Intel has had a rough time lately and it appears many of the features built into their modern chips to increase their IPC (Instructions Per Clock/Cycle) and overall performance weren't designed with the best security in mind, sacrificing security and stability for speed.  It is a design trend that has come back to bite them in the butt many times over the past few years and I suspect they will be doing things differently in the future, assuming they survive their current lack of competition and massive number of vulnerabilities compared to their primary competitors AMD, ARM and Nvidia.

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but still a vulnerability that is prone to exploit, so firmware upgrades would be necessary..

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Yes, unfortunately Intel doesn't provide the microcode patches directly to users.  They only give them to OEM's, and if you happen to use either a custom built system or one that comes from a smaller manufacturer that seldom provides any firmware/BIOS patches then you aren't going to be able to patch.  That's the situation I'm in; I didn't even get patches for Spectre and Meltdown outside of the updates provided by Microsoft through Windows Update, however I did find a way to patch the microcode within the OS.  It isn't as effective as firmware patching but it does at least render my system immune to exploits while the OS is loaded meaning that for anyone to actually exploit my system they'd need physical access (since the system obviously has no internet connection prior to loading the OS).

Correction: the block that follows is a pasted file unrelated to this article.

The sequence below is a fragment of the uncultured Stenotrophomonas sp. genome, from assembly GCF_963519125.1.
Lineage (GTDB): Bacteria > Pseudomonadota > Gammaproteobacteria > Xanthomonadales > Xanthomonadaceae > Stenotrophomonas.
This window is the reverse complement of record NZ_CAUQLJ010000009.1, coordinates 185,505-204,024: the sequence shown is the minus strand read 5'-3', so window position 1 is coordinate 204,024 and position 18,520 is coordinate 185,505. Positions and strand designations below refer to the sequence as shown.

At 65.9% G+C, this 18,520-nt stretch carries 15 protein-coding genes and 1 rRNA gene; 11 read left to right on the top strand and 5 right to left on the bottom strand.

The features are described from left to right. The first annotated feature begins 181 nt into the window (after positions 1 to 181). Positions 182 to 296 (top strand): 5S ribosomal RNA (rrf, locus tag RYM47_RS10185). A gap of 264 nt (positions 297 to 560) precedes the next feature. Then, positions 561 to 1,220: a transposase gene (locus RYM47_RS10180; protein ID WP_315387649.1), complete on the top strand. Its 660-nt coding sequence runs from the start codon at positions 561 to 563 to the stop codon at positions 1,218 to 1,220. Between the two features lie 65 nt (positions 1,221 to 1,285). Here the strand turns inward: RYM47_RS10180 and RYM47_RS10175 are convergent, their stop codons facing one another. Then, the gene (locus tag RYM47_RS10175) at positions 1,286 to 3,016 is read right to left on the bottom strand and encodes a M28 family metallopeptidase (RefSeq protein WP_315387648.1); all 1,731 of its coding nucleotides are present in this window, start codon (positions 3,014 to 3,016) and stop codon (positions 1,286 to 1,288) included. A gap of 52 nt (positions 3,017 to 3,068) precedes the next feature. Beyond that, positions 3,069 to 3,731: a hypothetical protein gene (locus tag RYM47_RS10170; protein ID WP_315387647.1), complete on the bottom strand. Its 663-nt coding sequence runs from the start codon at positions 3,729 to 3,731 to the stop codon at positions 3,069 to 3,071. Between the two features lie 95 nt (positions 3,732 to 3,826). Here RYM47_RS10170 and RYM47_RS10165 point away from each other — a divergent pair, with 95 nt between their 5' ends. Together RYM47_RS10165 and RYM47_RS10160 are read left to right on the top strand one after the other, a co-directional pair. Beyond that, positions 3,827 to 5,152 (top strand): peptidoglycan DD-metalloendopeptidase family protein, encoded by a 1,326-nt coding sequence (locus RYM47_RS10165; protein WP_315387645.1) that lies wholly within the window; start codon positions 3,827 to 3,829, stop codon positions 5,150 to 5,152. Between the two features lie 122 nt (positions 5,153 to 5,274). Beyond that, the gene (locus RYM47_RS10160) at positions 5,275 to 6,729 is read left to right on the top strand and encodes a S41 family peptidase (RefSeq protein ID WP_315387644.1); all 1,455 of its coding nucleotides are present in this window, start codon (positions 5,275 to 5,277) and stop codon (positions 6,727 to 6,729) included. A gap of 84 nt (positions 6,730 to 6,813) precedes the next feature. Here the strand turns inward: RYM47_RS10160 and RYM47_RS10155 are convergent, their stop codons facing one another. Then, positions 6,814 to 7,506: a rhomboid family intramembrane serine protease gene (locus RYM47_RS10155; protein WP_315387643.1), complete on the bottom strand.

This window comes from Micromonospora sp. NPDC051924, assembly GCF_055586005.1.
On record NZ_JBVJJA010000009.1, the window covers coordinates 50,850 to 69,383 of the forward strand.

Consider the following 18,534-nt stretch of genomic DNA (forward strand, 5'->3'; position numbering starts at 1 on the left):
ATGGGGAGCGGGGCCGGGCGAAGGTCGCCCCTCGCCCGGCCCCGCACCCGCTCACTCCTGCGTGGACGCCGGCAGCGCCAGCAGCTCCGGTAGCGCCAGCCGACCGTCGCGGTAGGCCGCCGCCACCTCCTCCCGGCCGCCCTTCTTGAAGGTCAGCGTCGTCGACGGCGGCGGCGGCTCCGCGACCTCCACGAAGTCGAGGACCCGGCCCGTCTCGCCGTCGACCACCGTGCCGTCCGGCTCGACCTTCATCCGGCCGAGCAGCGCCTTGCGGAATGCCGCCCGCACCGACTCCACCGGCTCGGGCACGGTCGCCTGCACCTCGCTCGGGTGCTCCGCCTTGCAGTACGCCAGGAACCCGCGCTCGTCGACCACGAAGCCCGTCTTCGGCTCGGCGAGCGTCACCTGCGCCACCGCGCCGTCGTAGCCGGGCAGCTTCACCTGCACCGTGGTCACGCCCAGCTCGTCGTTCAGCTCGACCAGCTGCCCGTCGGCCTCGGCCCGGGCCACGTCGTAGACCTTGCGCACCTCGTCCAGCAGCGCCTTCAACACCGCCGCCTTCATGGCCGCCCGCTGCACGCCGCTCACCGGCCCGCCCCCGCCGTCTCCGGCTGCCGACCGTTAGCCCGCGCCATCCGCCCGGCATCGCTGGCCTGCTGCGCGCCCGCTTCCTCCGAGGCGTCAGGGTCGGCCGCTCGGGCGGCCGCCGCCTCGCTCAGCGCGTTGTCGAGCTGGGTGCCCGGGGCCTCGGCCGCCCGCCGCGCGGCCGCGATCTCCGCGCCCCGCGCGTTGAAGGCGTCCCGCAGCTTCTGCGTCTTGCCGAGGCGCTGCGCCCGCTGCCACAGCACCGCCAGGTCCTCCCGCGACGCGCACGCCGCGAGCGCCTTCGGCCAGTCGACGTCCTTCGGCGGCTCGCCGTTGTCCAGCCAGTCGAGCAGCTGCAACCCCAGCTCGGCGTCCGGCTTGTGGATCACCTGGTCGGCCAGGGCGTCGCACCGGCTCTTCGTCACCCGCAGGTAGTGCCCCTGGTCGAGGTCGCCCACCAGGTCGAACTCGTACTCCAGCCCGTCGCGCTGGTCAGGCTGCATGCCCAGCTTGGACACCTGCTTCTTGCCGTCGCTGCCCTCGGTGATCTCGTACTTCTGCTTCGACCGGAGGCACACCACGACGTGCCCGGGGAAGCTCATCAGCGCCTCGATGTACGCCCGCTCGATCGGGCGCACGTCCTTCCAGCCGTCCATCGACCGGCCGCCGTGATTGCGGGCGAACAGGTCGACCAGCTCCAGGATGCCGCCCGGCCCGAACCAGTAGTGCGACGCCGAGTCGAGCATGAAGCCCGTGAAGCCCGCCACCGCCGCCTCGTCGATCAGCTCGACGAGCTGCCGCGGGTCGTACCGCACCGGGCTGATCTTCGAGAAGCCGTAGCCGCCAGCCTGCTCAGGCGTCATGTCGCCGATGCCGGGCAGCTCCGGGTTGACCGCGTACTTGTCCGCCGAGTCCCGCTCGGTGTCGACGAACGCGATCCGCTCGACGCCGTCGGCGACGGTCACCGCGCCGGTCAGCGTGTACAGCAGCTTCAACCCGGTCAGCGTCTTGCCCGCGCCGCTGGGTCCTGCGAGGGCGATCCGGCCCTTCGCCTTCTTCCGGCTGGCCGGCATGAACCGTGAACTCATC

The upside is I get to keep my full performance though, so that's nice.

Edited by exile360

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But, this is not only about PC, but about mobile chips too are affected. So, nothing is known about which mobile is affected??

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True, but it's even worse for servers as they are the ones most likely to be targeted by these kinds of exploits (and they're also the ones most likely to use/benefit from features like SGX as they might actually have proprietary applications that utilize it).

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tkx for info. But with meltdown which is said to affect Qualcomm CPU's , spectre on ARM CPU's, similar SGX exploit attack on these CPU's is not known. Qualcomm's QSEE similar to SGX was patched for vulnerability to exploit private keys sometime back, so plundervolt type attack on QSEE is not known..

"https://fortanix.com/intel-sgx/"

Hackers can recover private keys from Qualcomm chips

"https://www.fudzilla.com/news/mobile/48570-hackers-can-recover-private-keys-from-qualcomm-chips"

 

 

 

Selectionshot_2019-12-13_03:50:32.png